Joan Shorenstein Fellowship
The mission of the Joan Shorenstein Fellowship Program is to advance research in the field of media, politics and public policy; facilitate a dialogue among journalists, scholars, policymakers and students; provide an opportunity for reflection; and create a vibrant and long-lasting community of scholars and practitioners. The primary focus for a Fellow is to research, write and publish a paper on a media/politics topic. It is a highly selective program; only a very small percentage of applicants are accepted.
The Center hosts eight one-semester residential fellowships each year (four per semester). Fellows conduct research; engage with students, faculty and the Harvard community; and participate in the various events associated with the Shorenstein Center. Fellows’ research and ideas are presented at weekly research meetings where they discuss and defend their project before a group of peers. Recent projects have been published in the Columbia Journalism Review, Foreign Affairs, The New Republic and Fortune magazine and have been reported on in The New York Times.
Since 1986, the Fellowship Program has brought more than 250 accomplished journalists, scholars and politicians from around the world to the Center. Joan Shorenstein Fellows work closely with Harvard students and often serve as longtime mentors. Past Shorenstein Fellows include TV news anchors; national and international print, radio and television reporters; digital news innovators; presidential media advisors; leading scholars and policy analysts.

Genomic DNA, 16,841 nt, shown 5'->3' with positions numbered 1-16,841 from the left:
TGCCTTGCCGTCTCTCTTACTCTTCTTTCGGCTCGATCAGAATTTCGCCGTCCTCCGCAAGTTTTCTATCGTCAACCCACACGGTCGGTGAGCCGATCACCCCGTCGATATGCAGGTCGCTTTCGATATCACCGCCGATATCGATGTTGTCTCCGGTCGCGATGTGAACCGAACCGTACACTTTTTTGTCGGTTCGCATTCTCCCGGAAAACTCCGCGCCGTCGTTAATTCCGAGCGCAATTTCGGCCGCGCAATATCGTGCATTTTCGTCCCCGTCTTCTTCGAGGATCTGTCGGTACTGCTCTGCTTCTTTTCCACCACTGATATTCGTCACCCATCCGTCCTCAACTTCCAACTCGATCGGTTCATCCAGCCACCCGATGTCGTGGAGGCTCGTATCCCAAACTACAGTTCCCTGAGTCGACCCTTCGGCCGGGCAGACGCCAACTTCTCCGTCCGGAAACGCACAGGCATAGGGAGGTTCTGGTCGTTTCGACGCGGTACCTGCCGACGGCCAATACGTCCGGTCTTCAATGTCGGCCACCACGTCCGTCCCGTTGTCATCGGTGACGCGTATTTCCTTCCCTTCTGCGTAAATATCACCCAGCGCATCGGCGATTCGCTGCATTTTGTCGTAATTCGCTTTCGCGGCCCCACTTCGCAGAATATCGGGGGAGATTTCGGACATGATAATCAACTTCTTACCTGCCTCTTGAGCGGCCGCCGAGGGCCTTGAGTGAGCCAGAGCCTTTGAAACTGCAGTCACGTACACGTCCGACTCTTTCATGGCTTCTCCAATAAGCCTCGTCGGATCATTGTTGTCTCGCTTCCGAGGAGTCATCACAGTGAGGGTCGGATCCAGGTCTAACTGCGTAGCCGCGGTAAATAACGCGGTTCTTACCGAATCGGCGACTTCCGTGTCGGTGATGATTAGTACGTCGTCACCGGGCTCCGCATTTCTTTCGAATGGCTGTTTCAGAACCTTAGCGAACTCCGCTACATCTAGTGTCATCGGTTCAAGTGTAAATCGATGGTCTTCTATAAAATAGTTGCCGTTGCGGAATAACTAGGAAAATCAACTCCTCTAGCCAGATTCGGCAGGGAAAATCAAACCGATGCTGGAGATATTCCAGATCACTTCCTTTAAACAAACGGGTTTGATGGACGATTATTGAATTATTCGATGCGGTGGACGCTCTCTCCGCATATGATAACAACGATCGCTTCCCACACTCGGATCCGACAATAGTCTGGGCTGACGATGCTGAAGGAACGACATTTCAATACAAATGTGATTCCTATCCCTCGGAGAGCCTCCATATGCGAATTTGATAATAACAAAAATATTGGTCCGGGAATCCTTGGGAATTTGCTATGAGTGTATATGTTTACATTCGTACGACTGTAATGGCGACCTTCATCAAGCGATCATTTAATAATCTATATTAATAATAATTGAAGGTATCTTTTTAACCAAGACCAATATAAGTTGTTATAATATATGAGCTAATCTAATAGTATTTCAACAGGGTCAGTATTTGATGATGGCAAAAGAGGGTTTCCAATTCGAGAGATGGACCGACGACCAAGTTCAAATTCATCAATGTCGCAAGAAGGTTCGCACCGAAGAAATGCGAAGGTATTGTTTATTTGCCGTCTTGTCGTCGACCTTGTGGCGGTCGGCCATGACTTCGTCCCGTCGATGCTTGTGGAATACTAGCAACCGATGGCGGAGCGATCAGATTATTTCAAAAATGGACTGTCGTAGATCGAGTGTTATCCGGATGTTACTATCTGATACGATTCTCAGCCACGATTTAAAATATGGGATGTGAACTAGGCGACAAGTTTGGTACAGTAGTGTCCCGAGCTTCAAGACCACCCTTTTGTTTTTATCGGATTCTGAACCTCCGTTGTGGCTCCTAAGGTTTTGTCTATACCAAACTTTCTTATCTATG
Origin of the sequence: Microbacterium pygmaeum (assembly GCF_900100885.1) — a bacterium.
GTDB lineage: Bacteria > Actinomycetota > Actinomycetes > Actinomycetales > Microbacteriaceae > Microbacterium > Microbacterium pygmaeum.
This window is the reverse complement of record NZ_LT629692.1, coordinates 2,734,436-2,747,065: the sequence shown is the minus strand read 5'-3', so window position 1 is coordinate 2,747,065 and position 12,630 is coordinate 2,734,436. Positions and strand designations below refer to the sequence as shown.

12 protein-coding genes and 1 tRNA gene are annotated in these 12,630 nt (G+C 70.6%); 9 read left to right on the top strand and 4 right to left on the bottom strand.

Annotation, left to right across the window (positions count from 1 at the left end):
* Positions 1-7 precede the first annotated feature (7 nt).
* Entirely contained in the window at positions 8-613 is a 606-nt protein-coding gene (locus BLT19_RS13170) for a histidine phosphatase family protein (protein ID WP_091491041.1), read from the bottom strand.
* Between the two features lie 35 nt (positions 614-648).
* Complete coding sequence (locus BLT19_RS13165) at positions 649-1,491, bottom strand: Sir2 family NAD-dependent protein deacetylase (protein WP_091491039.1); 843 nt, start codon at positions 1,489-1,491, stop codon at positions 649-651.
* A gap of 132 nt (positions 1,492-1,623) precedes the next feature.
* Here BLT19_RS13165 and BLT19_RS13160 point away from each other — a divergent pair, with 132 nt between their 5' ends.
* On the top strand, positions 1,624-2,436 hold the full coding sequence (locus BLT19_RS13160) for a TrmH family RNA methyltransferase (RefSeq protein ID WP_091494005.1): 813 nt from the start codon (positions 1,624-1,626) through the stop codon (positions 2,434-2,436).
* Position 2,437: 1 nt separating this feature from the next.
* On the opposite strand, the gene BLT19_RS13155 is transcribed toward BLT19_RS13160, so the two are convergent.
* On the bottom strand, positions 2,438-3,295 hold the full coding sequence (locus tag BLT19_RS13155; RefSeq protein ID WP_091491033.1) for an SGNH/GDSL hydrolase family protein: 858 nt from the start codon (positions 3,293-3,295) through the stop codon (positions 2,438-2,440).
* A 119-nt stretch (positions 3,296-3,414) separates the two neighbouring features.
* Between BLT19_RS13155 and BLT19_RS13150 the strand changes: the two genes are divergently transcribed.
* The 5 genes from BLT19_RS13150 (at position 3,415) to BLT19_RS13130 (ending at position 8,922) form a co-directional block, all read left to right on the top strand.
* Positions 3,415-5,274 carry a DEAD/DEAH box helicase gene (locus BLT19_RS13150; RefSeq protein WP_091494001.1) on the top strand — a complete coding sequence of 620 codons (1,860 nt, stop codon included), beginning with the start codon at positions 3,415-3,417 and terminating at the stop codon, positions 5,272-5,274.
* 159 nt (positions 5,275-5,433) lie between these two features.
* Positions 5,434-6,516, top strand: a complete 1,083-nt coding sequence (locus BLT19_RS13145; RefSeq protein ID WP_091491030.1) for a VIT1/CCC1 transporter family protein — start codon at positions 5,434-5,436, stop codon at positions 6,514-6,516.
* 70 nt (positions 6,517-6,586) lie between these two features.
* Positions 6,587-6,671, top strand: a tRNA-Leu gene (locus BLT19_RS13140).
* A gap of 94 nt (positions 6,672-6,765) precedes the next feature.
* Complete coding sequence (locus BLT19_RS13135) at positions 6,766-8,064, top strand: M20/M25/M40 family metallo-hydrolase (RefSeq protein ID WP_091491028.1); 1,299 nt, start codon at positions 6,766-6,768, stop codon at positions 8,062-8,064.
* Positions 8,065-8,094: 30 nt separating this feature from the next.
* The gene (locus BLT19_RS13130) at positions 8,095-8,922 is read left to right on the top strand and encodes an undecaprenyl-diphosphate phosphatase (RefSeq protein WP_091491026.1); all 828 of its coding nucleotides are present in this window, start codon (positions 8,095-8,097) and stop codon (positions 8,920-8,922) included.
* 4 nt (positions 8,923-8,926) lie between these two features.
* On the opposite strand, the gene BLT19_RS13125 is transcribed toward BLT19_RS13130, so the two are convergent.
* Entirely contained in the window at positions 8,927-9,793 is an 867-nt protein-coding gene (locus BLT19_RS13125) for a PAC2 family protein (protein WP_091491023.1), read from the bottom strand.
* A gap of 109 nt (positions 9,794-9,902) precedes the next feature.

1. Must be a full-time journalist, politician, scholar or policymaker currently active in the field.
- Journalist: Reporter, editor, producer with a minimum of five years experience at a news organization (print, broadcast, Internet) immediately prior to submitting Fellowship application.
- Politician: Someone who has campaigned and been elected to a national or high-level state office.
- Scholar: Tenured or tenure-track professor in political science, political communication, journalism, international political communication with a strong record of book and journal publications. The applicant must be employed by a college, university or research institution for seven years or more.
- Policymaker: High-level official in a cabinet office or adviser to a candidate for national office. Minimum 10 years experience in equivalent role.
2. Must be available to be in residence, full-time, for one semester (September through December or February through May) in Cambridge, MA.
3. The applicant should not have participated in another fellowship within the two years prior to their preferred semester at Harvard.
4. Applicants must be fluent in English – listening, reading, writing and speaking. Non-native English speakers must provide TOEFL or IELTS score.
Applicants who do not meet these requirements cannot be considered.
Stipend is $30,000 for one semester. Travel and living expenses are not covered by the Shorenstein Center. Office space, computer and telephone are provided.
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